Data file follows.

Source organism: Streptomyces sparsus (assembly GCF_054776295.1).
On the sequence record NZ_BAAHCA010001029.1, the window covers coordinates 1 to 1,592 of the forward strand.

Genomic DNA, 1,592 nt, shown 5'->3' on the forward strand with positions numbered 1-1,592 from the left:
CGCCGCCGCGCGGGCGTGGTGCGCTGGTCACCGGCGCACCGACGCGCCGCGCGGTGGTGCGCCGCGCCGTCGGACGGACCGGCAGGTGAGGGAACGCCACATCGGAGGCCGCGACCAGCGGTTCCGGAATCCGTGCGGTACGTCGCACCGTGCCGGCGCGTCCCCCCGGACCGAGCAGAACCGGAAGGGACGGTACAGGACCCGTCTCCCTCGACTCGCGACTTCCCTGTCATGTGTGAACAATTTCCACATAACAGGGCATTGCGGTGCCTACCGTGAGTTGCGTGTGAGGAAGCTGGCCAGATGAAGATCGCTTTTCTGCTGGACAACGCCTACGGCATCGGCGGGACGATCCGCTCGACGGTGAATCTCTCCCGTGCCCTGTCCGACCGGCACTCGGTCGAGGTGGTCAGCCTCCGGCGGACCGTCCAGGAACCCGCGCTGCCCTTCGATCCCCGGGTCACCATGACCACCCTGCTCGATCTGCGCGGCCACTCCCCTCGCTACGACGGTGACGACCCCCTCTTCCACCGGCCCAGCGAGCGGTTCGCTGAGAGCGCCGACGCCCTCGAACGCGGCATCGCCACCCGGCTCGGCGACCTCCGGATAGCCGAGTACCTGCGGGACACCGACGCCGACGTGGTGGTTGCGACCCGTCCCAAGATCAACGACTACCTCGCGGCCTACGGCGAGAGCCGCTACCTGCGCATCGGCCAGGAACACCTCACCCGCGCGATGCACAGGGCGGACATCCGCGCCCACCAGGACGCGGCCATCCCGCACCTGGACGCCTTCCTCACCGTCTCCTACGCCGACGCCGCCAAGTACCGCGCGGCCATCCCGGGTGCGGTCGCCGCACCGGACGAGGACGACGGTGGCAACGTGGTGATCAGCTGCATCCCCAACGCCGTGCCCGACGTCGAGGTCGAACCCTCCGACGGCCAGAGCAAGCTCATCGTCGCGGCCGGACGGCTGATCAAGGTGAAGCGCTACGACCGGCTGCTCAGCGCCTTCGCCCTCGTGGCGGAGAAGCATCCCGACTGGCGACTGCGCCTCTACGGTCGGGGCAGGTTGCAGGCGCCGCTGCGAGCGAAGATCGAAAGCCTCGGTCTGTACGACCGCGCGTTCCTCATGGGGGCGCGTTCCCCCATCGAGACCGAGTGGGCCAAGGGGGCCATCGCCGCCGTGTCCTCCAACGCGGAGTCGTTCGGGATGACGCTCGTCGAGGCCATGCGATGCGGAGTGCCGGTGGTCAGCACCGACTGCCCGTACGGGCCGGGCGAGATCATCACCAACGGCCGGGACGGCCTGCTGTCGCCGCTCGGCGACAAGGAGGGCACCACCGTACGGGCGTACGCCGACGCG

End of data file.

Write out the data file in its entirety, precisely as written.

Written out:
Source organism: Streptomyces sparsus (assembly GCF_054776295.1).
On the sequence record NZ_BAAHCA010001029.1, the window covers coordinates 1 to 1,592 of the forward strand.

Genomic DNA, 1,592 nt, shown 5'->3' on the forward strand with positions numbered 1-1,592 from the left:
CGCCGCCGCGCGGGCGTGGTGCGCTGGTCACCGGCGCACCGACGCGCCGCGCGGTGGTGCGCCGCGCCGTCGGACGGACCGGCAGGTGAGGGAACGCCACATCGGAGGCCGCGACCAGCGGTTCCGGAATCCGTGCGGTACGTCGCACCGTGCCGGCGCGTCCCCCCGGACCGAGCAGAACCGGAAGGGACGGTACAGGACCCGTCTCCCTCGACTCGCGACTTCCCTGTCATGTGTGAACAATTTCCACATAACAGGGCATTGCGGTGCCTACCGTGAGTTGCGTGTGAGGAAGCTGGCCAGATGAAGATCGCTTTTCTGCTGGACAACGCCTACGGCATCGGCGGGACGATCCGCTCGACGGTGAATCTCTCCCGTGCCCTGTCCGACCGGCACTCGGTCGAGGTGGTCAGCCTCCGGCGGACCGTCCAGGAACCCGCGCTGCCCTTCGATCCCCGGGTCACCATGACCACCCTGCTCGATCTGCGCGGCCACTCCCCTCGCTACGACGGTGACGACCCCCTCTTCCACCGGCCCAGCGAGCGGTTCGCTGAGAGCGCCGACGCCCTCGAACGCGGCATCGCCACCCGGCTCGGCGACCTCCGGATAGCCGAGTACCTGCGGGACACCGACGCCGACGTGGTGGTTGCGACCCGTCCCAAGATCAACGACTACCTCGCGGCCTACGGCGAGAGCCGCTACCTGCGCATCGGCCAGGAACACCTCACCCGCGCGATGCACAGGGCGGACATCCGCGCCCACCAGGACGCGGCCATCCCGCACCTGGACGCCTTCCTCACCGTCTCCTACGCCGACGCCGCCAAGTACCGCGCGGCCATCCCGGGTGCGGTCGCCGCACCGGACGAGGACGACGGTGGCAACGTGGTGATCAGCTGCATCCCCAACGCCGTGCCCGACGTCGAGGTCGAACCCTCCGACGGCCAGAGCAAGCTCATCGTCGCGGCCGGACGGCTGATCAAGGTGAAGCGCTACGACCGGCTGCTCAGCGCCTTCGCCCTCGTGGCGGAGAAGCATCCCGACTGGCGACTGCGCCTCTACGGTCGGGGCAGGTTGCAGGCGCCGCTGCGAGCGAAGATCGAAAGCCTCGGTCTGTACGACCGCGCGTTCCTCATGGGGGCGCGTTCCCCCATCGAGACCGAGTGGGCCAAGGGGGCCATCGCCGCCGTGTCCTCCAACGCGGAGTCGTTCGGGATGACGCTCGTCGAGGCCATGCGATGCGGAGTGCCGGTGGTCAGCACCGACTGCCCGTACGGGCCGGGCGAGATCATCACCAACGGCCGGGACGGCCTGCTGTCGCCGCTCGGCGACAAGGAGGGCACCACCGTACGGGCGTACGCCGACGCG